Wayne Courtney – Roath legend

You’ll probably have heard of Wayne Courtney round these parts, since he’s Roath’s best organiser of fun – and fundraising – events: Roath Rocks, Rock 4 Life and The Great Roath Bake Off, to name three.

We say three, but within each group of events, there have been many live music gigs and community goings-on, each raising money for charity as well as being fantastic nights out in themselves.  In fact, during 2011 and 2012, Wayne has raised more than £20,000 for various charities, so we thought it was about time we interviewed him to find out how he does it and what motivates him.

A Rockin' Good CauseHow did you start organising events in Roath?

‘I organised a fundraising evening in the Coffi House – I was a regular there even before I lived in Roath, and used to visit my friends here – and shortly after that, other people who regularly went to the Coffi House started to ask me about my friends and local contacts in the music business, as they wanted me to run events for them.

I knew people mainly from socialising, and people were prepared to play for free both to help me, and to get exposure.  The musicians in Roath have a love of playing, and there is always a good crowd.  The whole operation is a finely tuned machine, and the combination of being able to give a platform to new artists, raising money for charity, and boosting the takings of the venues always brings people in.’How did things take off from there?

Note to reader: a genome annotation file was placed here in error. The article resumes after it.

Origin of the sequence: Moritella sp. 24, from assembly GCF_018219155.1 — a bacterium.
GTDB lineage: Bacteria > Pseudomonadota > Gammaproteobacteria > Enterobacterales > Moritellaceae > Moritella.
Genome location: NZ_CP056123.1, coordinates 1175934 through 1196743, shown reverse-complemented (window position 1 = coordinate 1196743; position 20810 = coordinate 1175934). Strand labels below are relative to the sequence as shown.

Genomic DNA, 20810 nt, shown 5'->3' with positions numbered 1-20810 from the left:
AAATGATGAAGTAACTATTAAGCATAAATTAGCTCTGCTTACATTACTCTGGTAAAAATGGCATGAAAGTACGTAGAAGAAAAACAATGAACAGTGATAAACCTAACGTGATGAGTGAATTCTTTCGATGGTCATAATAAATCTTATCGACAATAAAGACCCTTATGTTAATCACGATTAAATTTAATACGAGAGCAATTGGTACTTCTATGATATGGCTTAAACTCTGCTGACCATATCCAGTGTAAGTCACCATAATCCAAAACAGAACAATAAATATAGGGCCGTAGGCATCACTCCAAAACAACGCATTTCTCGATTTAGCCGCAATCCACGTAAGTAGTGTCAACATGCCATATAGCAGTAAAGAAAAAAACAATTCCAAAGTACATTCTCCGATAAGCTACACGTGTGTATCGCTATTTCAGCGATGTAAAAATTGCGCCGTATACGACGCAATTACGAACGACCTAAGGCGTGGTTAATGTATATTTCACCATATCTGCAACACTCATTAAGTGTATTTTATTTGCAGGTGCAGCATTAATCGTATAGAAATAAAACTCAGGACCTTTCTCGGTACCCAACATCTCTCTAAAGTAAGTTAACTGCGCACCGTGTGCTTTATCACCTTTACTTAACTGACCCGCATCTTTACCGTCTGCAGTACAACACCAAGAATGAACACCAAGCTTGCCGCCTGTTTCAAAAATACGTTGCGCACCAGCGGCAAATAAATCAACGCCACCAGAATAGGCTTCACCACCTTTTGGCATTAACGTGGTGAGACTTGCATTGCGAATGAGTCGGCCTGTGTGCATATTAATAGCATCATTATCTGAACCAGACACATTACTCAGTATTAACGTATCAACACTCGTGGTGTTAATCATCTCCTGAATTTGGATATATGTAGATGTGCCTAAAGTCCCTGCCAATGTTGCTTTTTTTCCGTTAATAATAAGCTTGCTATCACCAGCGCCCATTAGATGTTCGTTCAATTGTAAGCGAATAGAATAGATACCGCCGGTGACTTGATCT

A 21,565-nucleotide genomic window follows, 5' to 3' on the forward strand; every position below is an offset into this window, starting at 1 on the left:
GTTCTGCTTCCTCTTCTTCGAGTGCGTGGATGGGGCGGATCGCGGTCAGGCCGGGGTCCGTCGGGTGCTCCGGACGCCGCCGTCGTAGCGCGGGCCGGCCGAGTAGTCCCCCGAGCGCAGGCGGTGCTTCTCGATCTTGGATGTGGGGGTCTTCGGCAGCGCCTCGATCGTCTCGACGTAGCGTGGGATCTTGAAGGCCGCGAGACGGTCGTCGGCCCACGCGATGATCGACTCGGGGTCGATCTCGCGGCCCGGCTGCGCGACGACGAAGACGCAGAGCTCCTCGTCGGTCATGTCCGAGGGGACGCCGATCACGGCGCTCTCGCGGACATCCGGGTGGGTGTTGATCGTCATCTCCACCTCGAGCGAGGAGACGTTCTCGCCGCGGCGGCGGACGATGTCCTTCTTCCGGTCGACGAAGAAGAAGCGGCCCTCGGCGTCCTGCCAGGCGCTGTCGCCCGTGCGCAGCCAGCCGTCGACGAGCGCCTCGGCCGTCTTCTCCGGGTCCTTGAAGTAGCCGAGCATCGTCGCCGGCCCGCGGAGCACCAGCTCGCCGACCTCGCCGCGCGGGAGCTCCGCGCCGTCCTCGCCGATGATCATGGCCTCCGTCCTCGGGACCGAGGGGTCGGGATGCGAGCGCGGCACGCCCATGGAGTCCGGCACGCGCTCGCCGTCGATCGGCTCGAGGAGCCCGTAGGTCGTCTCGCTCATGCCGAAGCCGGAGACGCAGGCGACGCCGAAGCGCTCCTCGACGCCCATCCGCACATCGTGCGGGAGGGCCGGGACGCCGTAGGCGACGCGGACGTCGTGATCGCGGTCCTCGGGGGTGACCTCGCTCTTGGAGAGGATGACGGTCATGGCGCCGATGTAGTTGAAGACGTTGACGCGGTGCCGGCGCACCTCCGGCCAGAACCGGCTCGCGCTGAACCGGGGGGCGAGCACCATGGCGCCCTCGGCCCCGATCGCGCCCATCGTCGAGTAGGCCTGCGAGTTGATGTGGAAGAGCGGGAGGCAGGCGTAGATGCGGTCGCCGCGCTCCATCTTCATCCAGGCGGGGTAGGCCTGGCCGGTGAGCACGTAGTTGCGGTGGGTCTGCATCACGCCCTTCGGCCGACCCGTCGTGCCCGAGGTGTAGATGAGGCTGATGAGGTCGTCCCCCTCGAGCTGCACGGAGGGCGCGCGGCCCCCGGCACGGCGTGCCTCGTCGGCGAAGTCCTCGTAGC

‘We call Wellfield Road ‘The Strip’, and it really started to develop in 2007 when Juno Lounge opened.  It was exactly what the area needed, and quickly brought a new social scene to this part of Roath.  Cafés have always been part of the mix here, from the Coffi House and Bentleys to Dolce Vita, and when Pear Tree opened as well, it really made the whole street the place to be.